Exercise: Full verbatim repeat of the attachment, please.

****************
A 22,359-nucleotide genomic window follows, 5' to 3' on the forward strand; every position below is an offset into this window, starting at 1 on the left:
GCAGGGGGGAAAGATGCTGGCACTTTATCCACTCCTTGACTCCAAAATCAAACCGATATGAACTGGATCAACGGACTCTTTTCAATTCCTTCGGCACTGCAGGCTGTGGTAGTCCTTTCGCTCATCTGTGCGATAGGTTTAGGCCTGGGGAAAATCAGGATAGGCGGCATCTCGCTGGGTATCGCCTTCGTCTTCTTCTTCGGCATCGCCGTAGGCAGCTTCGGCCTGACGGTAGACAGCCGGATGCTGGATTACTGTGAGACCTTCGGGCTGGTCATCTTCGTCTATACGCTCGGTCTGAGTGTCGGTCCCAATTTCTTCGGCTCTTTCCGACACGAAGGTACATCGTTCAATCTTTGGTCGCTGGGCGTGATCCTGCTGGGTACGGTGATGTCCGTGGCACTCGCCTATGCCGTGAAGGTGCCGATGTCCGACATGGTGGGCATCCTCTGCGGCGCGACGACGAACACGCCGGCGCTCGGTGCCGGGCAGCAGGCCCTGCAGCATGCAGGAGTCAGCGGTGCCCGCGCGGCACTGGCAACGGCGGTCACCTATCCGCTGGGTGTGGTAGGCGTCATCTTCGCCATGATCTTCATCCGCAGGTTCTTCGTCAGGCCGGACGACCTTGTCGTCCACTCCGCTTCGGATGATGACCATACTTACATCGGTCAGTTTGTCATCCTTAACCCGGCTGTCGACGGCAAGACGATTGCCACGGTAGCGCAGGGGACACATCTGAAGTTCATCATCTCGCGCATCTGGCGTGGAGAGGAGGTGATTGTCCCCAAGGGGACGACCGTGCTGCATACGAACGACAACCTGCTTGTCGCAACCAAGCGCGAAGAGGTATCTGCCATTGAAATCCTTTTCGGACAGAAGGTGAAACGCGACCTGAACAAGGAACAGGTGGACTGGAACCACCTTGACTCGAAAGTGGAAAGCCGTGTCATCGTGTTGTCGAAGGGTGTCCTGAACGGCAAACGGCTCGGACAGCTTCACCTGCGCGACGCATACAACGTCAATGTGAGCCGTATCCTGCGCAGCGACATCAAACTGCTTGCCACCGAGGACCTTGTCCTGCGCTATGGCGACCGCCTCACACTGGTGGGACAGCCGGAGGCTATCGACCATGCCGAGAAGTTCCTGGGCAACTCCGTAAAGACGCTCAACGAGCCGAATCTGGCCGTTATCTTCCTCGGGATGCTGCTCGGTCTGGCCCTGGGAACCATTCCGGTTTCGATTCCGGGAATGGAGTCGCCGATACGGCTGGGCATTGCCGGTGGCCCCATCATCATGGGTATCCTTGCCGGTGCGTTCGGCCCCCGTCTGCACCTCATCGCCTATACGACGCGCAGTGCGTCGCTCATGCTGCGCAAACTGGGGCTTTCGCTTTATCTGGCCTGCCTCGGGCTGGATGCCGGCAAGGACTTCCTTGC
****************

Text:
A 22,359-nucleotide genomic window follows, 5' to 3' on the forward strand; every position below is an offset into this window, starting at 1 on the left:
GCAGGGGGGAAAGATGCTGGCACTTTATCCACTCCTTGACTCCAAAATCAAACCGATATGAACTGGATCAACGGACTCTTTTCAATTCCTTCGGCACTGCAGGCTGTGGTAGTCCTTTCGCTCATCTGTGCGATAGGTTTAGGCCTGGGGAAAATCAGGATAGGCGGCATCTCGCTGGGTATCGCCTTCGTCTTCTTCTTCGGCATCGCCGTAGGCAGCTTCGGCCTGACGGTAGACAGCCGGATGCTGGATTACTGTGAGACCTTCGGGCTGGTCATCTTCGTCTATACGCTCGGTCTGAGTGTCGGTCCCAATTTCTTCGGCTCTTTCCGACACGAAGGTACATCGTTCAATCTTTGGTCGCTGGGCGTGATCCTGCTGGGTACGGTGATGTCCGTGGCACTCGCCTATGCCGTGAAGGTGCCGATGTCCGACATGGTGGGCATCCTCTGCGGCGCGACGACGAACACGCCGGCGCTCGGTGCCGGGCAGCAGGCCCTGCAGCATGCAGGAGTCAGCGGTGCCCGCGCGGCACTGGCAACGGCGGTCACCTATCCGCTGGGTGTGGTAGGCGTCATCTTCGCCATGATCTTCATCCGCAGGTTCTTCGTCAGGCCGGACGACCTTGTCGTCCACTCCGCTTCGGATGATGACCATACTTACATCGGTCAGTTTGTCATCCTTAACCCGGCTGTCGACGGCAAGACGATTGCCACGGTAGCGCAGGGGACACATCTGAAGTTCATCATCTCGCGCATCTGGCGTGGAGAGGAGGTGATTGTCCCCAAGGGGACGACCGTGCTGCATACGAACGACAACCTGCTTGTCGCAACCAAGCGCGAAGAGGTATCTGCCATTGAAATCCTTTTCGGACAGAAGGTGAAACGCGACCTGAACAAGGAACAGGTGGACTGGAACCACCTTGACTCGAAAGTGGAAAGCCGTGTCATCGTGTTGTCGAAGGGTGTCCTGAACGGCAAACGGCTCGGACAGCTTCACCTGCGCGACGCATACAACGTCAATGTGAGCCGTATCCTGCGCAGCGACATCAAACTGCTTGCCACCGAGGACCTTGTCCTGCGCTATGGCGACCGCCTCACACTGGTGGGACAGCCGGAGGCTATCGACCATGCCGAGAAGTTCCTGGGCAACTCCGTAAAGACGCTCAACGAGCCGAATCTGGCCGTTATCTTCCTCGGGATGCTGCTCGGTCTGGCCCTGGGAACCATTCCGGTTTCGATTCCGGGAATGGAGTCGCCGATACGGCTGGGCATTGCCGGTGGCCCCATCATCATGGGTATCCTTGCCGGTGCGTTCGGCCCCCGTCTGCACCTCATCGCCTATACGACGCGCAGTGCGTCGCTCATGCTGCGCAAACTGGGGCTTTCGCTTTATCTGGCCTGCCTCGGGCTGGATGCCGGCAAGGACTTCCTTGC